Abdul Sattar Edhi and his wife, Bilquis, run the Edhi Foundation, a pioneering, 60-year-old social work network that includes Karachi's only ambulance service, orphanages, a bakery to feed the poor, and a morgue and burial service.
Abdul Sattar Edhi and his wife, Bilquis, run the Edhi Foundation, a pioneering, 60-year-old social work network that includes Karachi's only ambulance service, orphanages, a bakery to feed the poor, and a morgue and burial service. Julie McCarthy/NPR
Toddlers rest at one of the Edhi Foundation's orphanages in Karachi. Under the supervision of Bilquis Edhi, the group has placed some 19,000 children — many left on the doorsteps of foundation offices throughout the city — for adoption.
Toddlers rest at one of the Edhi Foundation's orphanages in Karachi. Under the supervision of Bilquis Edhi, the group has placed some 19,000 children — many left on the doorsteps of foundation offices throughout the city — for adoption. Julie McCarthy/NPR
Rows of numbered but unnamed graves stretch across the vast cemetery on the outskirts of Karachi where the Edhi Foundation buries the city's unidentified dead. In the foundation's own morgue, Abdul and Bilquis Edhi have personally washed and prepared for burial tens of thousands of unclaimed dead bodies.
Rows of numbered but unnamed graves stretch across the vast cemetery on the outskirts of Karachi where the Edhi Foundation buries the city's unidentified dead. In the foundation's own morgue, Abdul and Bilquis Edhi have personally washed and prepared for burial tens of thousands of unclaimed dead bodies. Junaid Khan/NPR
Gravediggers hold a short funeral service over the burial site of a young man who was found dead in the streets of Karachi. Over the decades, the Edhi Foundation has buried tens of thousands of dead whom authorities cannot identify and whose families do not claim them.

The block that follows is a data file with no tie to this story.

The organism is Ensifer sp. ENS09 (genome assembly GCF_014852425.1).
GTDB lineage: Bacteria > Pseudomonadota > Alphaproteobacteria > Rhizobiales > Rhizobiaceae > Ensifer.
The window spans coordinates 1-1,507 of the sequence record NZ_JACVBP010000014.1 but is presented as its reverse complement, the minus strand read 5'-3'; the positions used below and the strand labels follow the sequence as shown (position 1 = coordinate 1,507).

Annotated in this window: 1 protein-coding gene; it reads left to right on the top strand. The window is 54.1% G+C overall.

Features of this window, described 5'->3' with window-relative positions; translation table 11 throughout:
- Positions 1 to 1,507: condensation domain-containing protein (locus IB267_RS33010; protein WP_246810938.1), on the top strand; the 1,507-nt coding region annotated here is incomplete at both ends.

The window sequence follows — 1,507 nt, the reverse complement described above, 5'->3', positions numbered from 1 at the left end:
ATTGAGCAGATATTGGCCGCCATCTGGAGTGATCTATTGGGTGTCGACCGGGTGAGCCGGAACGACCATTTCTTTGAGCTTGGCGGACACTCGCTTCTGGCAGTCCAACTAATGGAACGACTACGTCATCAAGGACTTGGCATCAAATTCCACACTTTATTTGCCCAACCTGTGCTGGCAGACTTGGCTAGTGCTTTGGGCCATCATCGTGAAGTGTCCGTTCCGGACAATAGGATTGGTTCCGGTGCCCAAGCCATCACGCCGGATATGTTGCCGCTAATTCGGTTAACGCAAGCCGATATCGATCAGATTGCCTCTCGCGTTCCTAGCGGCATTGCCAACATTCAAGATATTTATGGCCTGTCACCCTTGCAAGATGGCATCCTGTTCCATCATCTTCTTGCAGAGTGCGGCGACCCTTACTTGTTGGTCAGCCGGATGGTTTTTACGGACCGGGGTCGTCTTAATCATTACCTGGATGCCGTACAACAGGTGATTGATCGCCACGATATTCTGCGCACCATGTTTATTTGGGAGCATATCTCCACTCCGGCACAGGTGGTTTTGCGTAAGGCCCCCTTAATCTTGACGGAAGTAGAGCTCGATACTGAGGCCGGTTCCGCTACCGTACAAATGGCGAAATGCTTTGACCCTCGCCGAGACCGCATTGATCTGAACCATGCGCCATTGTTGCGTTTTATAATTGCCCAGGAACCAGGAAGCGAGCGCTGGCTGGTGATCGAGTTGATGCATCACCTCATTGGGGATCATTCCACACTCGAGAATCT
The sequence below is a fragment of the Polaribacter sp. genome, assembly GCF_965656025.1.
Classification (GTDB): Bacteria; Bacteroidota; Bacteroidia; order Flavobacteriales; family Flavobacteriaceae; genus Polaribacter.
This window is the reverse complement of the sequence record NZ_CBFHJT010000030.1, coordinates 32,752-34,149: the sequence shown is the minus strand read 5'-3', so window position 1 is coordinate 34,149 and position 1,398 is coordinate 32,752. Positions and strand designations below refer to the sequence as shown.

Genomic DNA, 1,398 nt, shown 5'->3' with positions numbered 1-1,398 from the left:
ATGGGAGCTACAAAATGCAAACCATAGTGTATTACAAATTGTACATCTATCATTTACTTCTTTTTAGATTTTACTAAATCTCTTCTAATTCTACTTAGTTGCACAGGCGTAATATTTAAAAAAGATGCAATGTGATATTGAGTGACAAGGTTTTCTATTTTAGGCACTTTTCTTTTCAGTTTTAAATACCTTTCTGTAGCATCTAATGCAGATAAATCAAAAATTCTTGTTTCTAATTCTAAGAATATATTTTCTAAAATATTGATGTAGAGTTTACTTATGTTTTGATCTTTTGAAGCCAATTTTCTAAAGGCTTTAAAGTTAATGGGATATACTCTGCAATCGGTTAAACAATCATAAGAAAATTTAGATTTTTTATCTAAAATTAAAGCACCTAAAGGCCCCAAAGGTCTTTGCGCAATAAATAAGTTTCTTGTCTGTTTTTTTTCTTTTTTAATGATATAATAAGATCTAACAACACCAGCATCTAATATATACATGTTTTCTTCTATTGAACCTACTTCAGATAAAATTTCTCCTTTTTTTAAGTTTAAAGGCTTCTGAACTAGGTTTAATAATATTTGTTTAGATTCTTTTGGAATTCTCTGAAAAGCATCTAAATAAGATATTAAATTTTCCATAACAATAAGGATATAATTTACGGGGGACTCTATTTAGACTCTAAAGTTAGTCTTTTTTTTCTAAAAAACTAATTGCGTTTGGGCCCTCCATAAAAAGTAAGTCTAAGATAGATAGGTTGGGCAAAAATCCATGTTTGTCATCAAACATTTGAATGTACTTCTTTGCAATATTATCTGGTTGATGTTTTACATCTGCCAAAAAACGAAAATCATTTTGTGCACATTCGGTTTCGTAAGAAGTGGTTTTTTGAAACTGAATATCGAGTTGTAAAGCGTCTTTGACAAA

Gravediggers hold a short funeral service over the burial site of a young man who was found dead in the streets of Karachi. Over the decades, the Edhi Foundation has buried tens of thousands of dead whom authorities cannot identify and whose families do not claim them. Julie McCarthy/NPR
Abdul Sattar Edhi has personally washed tens of thousands of corpses that he has rescued from gutters, beneath bridges and from the sea. The 82-year-old Pakistani has devoted his life to the destitute of Karachi, burying the city's forgotten and giving fresh life to its abandoned newborns. His pioneering social work has drawn comparisons to Mother Teresa's.
His mission is synonymous with this sprawling port city, where rickshaws bearing veiled women, scooters spewing smoke and drivers pressing palms to horns all squeeze in the narrow streets through spaces as thin as a ray of hope.
Amid the chaos, in an aging building, is the room Edhi bought nearly 60 years ago to use as a dispensary. He arrived with the mass migration of Muslims from India six days after Pakistan's independence. Edhi was barely 20 when he began the work that would make him arguably the most respected figure in Pakistan.
"I saw people lying on the pavement," he recalls. "The flu had spread in Karachi, and there was no one to treat them. So I set up benches and got medical students to volunteer. I was penniless and begged for donations on the street. And people gave. I bought this 8-by-8 room to start my work."
The single room has grown to a three-story headquarters. Donations, mostly from ordinary Pakistanis, have already topped $36 million this year. The vast philanthropic network offers Karachi's poorest what could be called cradle-to-grave service.
Women's Suffering Starts At Birth
The Edhi Foundation runs two maternity wards in Karachi. Since 1948, 1 million children have been delivered in Edhi facilities — virtually for free, according to Edhi.
His wife, Bilquis, runs one of the maternity wards in Karachi. She has a sunny disposition that contrasts with the suffering there. Just 40 minutes after delivery, one mother, grimacing in pain, gets up to leave.
"In the past, they would stay for three days," Bilquis Edhi says. "But now, even if they have stitches, the women don't linger."
The mother says this was her third child; Bilquis Edhi suspects it is her sixth.